Nevertheless, the author was more interested in society than scenery, and he was in the country for their national day. On page 167, he observed the Norwegians’ enthusiasm for wearing their traditional costumes, saying:
“As we have heard, you will not find a more fervent bunch of flag-wavers [referring to Denmark] outside of Pyongyang, but, sadly for them, the Danes would struggle to muster any kind of a national costume beyond jeans and a cycle helmet.
So we are left with the Norwegians as the leading Nordic proponents of overt public nationalism in all its easily mocked glory. I rarely shy from the task of mocking easy targets but, as I mingle with the be-dirndled crowds on the streets of Oslo, gradually, quite unexpectedly, I begin to find my approach to the Norwegians and their 17 May celebrations transform.
For one thing, it takes some chutzpah to pull on a pair of knickerbockers, wrap yourself in a great, ivory-colored cape, and stride out on to the streets of a twenty-first century European capital looking like an escapee from Middle Earth.”
Just thought that was funny.
Next up is a speech characteristic that I noticed a lot in my time in Europe. It’s especially common in Denmark and Sweden, but I also noticed it during the years I lived in Germany (although it was much more common up north). It’s hard to explain, but I’ll let Booth do it. From page 241:
“A digression: we have heard how the Scandinavians are not especially chatty, but they do have some mysterious, non-linguistic ways of communicating which, as with the high-frequency clicks emitted by bats, are virtually inaudible to the rest of us. This is their portfolio of seemingly insignificant subvocal utterances, which I am only just now learning to decode. The most common is the brief, sharp intake of breath, which is used in combination with a slight grunt, to indicate a kind of agreement; something along the lines of a ‘yes, but.’ With some Danes this can be quite pronounced, and the first few times I found myself on the receiving end I grew alarmed and wondered if the person I was talking to was having some kind of fit.”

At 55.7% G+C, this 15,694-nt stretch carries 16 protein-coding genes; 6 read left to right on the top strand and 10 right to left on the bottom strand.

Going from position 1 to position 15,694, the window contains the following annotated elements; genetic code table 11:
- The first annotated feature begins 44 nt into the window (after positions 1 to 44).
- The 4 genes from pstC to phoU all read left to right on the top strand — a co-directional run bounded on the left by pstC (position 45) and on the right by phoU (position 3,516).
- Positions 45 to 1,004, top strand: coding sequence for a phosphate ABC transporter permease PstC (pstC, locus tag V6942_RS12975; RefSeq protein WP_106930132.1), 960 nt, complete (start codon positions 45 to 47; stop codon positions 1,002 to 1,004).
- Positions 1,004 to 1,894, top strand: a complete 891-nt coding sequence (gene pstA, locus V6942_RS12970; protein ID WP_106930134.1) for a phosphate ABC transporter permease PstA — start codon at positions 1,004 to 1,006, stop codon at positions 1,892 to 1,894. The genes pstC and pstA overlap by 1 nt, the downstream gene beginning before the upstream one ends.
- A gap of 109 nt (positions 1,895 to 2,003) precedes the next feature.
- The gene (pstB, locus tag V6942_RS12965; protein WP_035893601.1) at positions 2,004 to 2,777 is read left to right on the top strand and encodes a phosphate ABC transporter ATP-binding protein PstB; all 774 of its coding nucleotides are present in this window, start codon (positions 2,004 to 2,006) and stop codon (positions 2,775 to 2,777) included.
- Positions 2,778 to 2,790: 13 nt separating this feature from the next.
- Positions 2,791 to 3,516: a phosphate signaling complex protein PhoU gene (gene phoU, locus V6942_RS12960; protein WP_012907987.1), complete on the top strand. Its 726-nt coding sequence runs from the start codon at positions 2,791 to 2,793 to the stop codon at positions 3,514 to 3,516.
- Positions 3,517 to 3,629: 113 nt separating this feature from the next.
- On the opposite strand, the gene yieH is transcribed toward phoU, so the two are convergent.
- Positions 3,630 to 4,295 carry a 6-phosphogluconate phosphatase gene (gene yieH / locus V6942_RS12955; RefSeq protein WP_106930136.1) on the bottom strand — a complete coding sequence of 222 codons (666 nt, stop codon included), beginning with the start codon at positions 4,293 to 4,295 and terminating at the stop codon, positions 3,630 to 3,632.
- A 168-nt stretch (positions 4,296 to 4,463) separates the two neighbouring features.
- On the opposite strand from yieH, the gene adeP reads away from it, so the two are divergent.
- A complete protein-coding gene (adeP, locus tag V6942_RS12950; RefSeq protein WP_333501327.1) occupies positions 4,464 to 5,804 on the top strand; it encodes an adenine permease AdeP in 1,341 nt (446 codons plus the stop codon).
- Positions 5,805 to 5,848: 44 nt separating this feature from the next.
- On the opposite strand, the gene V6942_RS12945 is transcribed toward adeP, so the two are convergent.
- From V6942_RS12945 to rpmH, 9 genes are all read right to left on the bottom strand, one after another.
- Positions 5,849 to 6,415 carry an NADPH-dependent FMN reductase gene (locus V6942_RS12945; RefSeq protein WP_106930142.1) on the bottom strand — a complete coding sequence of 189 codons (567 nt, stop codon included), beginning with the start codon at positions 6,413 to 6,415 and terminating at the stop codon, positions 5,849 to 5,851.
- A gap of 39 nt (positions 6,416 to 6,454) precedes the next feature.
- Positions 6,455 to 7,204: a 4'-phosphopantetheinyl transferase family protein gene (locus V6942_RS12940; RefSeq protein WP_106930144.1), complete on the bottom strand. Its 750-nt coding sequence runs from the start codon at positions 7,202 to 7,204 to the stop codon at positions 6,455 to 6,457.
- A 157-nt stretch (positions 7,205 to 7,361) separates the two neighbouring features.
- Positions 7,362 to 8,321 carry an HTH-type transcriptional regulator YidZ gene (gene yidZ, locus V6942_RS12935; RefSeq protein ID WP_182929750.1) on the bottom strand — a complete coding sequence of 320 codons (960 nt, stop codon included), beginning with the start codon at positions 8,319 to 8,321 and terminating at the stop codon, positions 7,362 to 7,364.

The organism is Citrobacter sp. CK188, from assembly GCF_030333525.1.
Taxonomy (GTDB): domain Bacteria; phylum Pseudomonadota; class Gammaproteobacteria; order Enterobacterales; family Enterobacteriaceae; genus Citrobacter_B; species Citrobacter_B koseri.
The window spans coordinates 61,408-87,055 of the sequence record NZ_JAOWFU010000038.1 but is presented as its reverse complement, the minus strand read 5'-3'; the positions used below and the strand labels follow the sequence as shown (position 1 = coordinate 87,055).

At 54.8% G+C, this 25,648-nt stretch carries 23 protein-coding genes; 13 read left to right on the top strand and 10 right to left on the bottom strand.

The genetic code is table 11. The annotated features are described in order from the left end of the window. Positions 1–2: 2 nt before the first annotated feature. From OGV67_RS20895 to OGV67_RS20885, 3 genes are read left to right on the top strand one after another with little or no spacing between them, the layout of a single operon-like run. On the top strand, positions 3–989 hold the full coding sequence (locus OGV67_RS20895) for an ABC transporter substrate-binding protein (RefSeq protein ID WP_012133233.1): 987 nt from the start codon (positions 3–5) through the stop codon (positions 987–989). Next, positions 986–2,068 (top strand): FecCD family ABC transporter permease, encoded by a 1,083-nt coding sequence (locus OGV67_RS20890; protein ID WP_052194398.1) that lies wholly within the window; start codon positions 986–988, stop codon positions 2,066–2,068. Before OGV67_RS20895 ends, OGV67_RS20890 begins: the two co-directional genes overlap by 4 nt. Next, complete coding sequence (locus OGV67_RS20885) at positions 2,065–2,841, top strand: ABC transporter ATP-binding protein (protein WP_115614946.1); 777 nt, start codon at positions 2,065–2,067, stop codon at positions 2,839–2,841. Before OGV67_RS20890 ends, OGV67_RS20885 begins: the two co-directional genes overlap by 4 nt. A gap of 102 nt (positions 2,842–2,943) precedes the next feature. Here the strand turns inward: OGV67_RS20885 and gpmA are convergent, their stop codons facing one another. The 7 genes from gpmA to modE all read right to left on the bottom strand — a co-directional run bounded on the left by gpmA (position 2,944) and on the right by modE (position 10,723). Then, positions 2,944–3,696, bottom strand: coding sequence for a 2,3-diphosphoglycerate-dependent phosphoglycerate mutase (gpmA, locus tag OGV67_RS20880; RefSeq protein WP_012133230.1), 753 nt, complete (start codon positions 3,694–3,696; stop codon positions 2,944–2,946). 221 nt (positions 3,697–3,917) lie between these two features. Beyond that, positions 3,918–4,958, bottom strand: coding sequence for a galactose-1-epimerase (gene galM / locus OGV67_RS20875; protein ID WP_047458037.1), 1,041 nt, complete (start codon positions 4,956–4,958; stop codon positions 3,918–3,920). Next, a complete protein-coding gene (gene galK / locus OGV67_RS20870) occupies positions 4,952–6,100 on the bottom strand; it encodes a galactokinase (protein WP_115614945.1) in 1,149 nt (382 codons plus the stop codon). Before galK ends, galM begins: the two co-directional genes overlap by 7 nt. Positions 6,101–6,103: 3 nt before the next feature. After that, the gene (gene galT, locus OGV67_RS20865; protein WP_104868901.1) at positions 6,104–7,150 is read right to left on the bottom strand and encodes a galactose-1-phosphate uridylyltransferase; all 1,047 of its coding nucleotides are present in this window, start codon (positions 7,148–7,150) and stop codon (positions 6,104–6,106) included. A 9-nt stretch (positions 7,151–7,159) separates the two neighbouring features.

Finally, the last quote that caught my attention was about Finland. Especially since I’m a teacher, I’ve recently heard a lot about how the Finnish school system is amazing, and how it’s basically the best in the world. This actually seems to be a part where the “myth” of Scandinavian utopia actually is true, and Booth investigates a bit more to find out the reasons behind the success of the Finnish system. On page 277, he says:
“Equally important are the care and resources lavished on those doing the teaching. […] In Finland, teaching has been seen as a prestigious career since the earliest days of the country’s education system in the latter part of the nineteenth century, because teachers played a key role in the country’s emergence as an independent nation. It is almost impossible to conceive of such a scenario when I recall the ragbag of psychopaths and social misfits who guided my own education, but Finland is a country in which teachers have long been national heroes, at the forefront of defining and disseminating their country’s blossoming self-image. They were nothing less than the nation’s intellectual freedom fighters.[…]
Teaching remains an attractive career. Over a quarter of Finnish graduates see teaching as their top option. Unlike in the US or UK, where it is not unheard of for teacher-training applicants to be semi-literate, in Finland teaching attracts the brightest students.[…]
In Finland, teacher-training courses can be more difficult to get on to than those in law or medicine. They are routinely oversubscribed by a factor of ten, sometimes much more. At the University of Helsinki a couple of years ago they had 2,400 applications for the 120 places on a master’s programme. Ever since 1970, all Finnish teachers have been required to study to master’s level with state support.”
He goes on a lot more to consider what it would look like if other countries supported their teachers all the way through a master’s degree, but I’ll let you read the book yourself if you’d like to hear more.
Needless to say, this book was right up my alley and I thought it was immensely interesting. I’d give it a 16/17 in terms of the Sitzblog Non-Fiction Rating Scale.
Thanks for reading, and have a good weekend!